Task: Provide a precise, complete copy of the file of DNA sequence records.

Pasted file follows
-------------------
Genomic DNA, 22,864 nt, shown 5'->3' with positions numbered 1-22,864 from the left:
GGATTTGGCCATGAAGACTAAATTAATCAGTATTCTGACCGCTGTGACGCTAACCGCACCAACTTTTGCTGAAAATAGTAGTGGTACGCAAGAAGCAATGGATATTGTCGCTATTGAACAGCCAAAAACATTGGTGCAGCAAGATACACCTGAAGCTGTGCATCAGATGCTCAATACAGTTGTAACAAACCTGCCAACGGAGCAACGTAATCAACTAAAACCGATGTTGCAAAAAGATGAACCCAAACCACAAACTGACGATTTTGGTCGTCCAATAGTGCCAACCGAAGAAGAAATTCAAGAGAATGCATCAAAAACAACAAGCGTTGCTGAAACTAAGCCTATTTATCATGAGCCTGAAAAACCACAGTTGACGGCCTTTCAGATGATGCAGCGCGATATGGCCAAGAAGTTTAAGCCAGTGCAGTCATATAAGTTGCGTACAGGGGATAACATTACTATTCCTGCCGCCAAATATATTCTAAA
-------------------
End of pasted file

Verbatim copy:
Genomic DNA, 22,864 nt, shown 5'->3' with positions numbered 1-22,864 from the left:
GGATTTGGCCATGAAGACTAAATTAATCAGTATTCTGACCGCTGTGACGCTAACCGCACCAACTTTTGCTGAAAATAGTAGTGGTACGCAAGAAGCAATGGATATTGTCGCTATTGAACAGCCAAAAACATTGGTGCAGCAAGATACACCTGAAGCTGTGCATCAGATGCTCAATACAGTTGTAACAAACCTGCCAACGGAGCAACGTAATCAACTAAAACCGATGTTGCAAAAAGATGAACCCAAACCACAAACTGACGATTTTGGTCGTCCAATAGTGCCAACCGAAGAAGAAATTCAAGAGAATGCATCAAAAACAACAAGCGTTGCTGAAACTAAGCCTATTTATCATGAGCCTGAAAAACCACAGTTGACGGCCTTTCAGATGATGCAGCGCGATATGGCCAAGAAGTTTAAGCCAGTGCAGTCATATAAGTTGCGTACAGGGGATAACATTACTATTCCTGCCGCCAAATATATTCTAAA